Treating high blood pressure is expensive. According to the American Heart Association, hypertension costs the U.S. healthcare system $48.6 billion each year. Typically, controlling high blood pressure is left up to community-based interventions, which largely succeed in reducing illness and deaths related to heart disease, but it’s still unclear if these programs are saving money.
[Photo: Dr. Donglan “Stacy” Zhang]
The answer is complicated, according to a new research from the University of Georgia.
Dr. Donglan “Stacy” Zhang, assistant professor of health policy and management at the University of Georgia College of Public Health led an analysis of 34 studies describing economic evaluations of community-based hypertension interventions.
“Most studies show that community-based hypertension interventions are cost effective,” said Dr. Zhang, “but, many of these studies used different indicators or measures of cost effectiveness. From an economic perspective, this is not ideal.”
Health education programs are the most popular type of intervention, and many of the studies Dr. Zhang reviewed focused on the economic value of these programs. In general, the findings suggest that these programs are cost effective.
On average, it costs around $14,000 to restore a pre-hypertensive patient to ‘perfect health’ using an education intervention. This measure is known as a quality adjusted life year (QALY), and translating health outcomes into QALYs is standard practice in economic evaluation. An intervention that falls below $50,000 QALYs is considered cost effective.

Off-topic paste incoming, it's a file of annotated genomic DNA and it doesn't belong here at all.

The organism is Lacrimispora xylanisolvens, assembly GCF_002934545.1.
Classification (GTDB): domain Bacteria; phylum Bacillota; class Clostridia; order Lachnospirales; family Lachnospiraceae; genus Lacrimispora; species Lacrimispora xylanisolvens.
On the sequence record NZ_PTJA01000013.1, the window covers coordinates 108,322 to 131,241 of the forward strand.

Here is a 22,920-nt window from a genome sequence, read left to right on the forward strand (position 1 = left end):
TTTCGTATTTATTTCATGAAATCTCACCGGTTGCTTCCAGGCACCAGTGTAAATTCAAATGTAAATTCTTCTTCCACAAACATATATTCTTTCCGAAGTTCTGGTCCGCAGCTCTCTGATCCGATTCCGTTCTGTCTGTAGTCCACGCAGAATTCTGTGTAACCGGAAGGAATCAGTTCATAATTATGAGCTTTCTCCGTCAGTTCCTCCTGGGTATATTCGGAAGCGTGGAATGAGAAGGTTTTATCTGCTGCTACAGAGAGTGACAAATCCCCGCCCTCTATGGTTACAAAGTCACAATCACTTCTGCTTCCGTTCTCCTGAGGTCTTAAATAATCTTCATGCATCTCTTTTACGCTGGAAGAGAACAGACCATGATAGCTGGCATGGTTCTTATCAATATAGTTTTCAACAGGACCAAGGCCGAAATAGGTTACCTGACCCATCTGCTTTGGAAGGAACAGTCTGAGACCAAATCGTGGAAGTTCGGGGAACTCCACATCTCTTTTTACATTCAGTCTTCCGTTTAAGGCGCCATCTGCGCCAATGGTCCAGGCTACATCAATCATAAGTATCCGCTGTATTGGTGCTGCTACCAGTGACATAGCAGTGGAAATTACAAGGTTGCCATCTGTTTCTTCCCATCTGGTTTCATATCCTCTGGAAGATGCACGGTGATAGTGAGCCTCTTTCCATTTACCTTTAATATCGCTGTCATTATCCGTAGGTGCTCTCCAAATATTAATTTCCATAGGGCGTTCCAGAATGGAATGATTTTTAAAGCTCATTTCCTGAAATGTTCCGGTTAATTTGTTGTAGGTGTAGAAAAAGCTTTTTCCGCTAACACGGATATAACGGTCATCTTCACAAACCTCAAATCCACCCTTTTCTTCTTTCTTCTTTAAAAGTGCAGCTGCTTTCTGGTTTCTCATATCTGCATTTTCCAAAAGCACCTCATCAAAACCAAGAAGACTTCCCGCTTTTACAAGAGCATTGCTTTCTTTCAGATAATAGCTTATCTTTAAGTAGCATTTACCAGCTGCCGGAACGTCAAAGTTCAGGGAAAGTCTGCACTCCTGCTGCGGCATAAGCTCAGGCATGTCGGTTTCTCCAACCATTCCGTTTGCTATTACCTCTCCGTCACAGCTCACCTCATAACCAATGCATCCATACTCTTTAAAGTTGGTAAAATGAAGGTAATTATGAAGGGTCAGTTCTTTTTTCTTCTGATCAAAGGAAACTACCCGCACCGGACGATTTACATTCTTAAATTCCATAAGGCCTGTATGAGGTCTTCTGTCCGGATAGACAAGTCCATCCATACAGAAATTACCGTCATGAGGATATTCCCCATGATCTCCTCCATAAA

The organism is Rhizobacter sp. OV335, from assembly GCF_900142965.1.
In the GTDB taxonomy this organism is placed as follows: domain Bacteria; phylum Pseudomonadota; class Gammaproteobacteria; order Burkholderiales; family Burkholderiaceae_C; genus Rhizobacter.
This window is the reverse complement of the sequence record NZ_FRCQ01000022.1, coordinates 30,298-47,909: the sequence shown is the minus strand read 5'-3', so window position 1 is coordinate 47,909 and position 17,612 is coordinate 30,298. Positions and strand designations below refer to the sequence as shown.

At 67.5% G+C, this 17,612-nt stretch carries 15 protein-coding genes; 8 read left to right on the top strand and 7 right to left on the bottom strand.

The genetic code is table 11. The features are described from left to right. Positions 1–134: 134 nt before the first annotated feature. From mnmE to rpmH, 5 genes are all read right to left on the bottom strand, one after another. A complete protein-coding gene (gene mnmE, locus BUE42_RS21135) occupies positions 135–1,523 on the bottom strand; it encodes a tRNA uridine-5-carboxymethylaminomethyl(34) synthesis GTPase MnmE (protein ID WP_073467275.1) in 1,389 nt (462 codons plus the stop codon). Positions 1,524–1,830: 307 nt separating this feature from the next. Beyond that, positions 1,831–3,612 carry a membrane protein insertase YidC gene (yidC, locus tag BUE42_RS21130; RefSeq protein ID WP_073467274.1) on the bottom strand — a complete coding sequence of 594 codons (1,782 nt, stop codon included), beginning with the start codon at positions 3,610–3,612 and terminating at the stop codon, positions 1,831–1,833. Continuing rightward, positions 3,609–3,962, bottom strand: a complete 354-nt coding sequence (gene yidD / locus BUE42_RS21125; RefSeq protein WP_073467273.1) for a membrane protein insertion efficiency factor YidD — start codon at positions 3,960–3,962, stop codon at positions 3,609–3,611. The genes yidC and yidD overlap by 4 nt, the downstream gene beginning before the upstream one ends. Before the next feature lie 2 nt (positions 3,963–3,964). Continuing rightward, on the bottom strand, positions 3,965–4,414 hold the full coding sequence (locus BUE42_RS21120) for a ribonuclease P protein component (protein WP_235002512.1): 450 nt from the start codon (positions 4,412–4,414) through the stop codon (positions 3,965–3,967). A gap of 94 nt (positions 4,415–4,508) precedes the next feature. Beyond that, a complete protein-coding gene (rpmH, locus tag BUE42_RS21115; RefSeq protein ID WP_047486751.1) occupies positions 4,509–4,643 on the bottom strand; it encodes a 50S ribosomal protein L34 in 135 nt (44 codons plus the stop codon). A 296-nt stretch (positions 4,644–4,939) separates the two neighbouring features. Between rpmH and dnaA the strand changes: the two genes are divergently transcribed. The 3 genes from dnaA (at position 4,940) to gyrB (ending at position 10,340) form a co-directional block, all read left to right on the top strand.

Unfortunately, most of the studies Dr. Zhang reviewed didn’t use this common measure. Instead they often reported cost in dollars per milligram of Mercury reduction.
“We think a better economic analysis would include measures for monetary values for hypertension reduction, so what does it mean to prevent hypertension in one patient,” she said. “We can translate that into monetary values.”
Dr. Zhang offers an example of a standard cost-benefit analysis. If an intervention can prevent one hypertensive patient, and that saves $1,000, and then health professionals can make the case to the policymaker that supporting the intervention can save money.
“But some people do not like those monetary values,” said Dr. Zhang. “They think we should value life, not money.”
While health outcomes are important, the monetary value of reducing hypertension is equally important, says Dr. Zhang. Once it’s clear that an intervention improves health, the next question should be, are these programs sustainable?
“Public health researchers may focus on how many cases we can prevent,” she said, “but for the policymakers and funding agencies, they really want to know whether it’s worth the money.”
For now, it seems community-based health education interventions are our best bet, and there is good evidence that these programs are cost effective and may save money for the healthcare system in the long-term.
But, to best understand the economic sustainability of high blood pressure prevention and treatment, Dr. Zhang says, future research needs to standardize cost-effectiveness measurements, which will make economic evaluations more transparent and informative and make the evidence stronger.
“Policymakers can use this evidence more easily, which shows a certain type of intervention is cost-effective across different communities and under different scenarios, and in particular when they want to translate a demonstrated community intervention into practice to impact their own target population,” she said.
“A Systematic Review of Economic Evidence on Community Hypertension Interventions” was published in the American Journal of Preventive Medicine and can be found online.
Dr. Zhang’s co-authors are Dr. Guijing Wang with the Division for Heart Disease and Stroke Prevention and Dr. Heesoo Joo with the Division of Global Migration and Quarantine, both at the Centers for Disease Control and Prevention.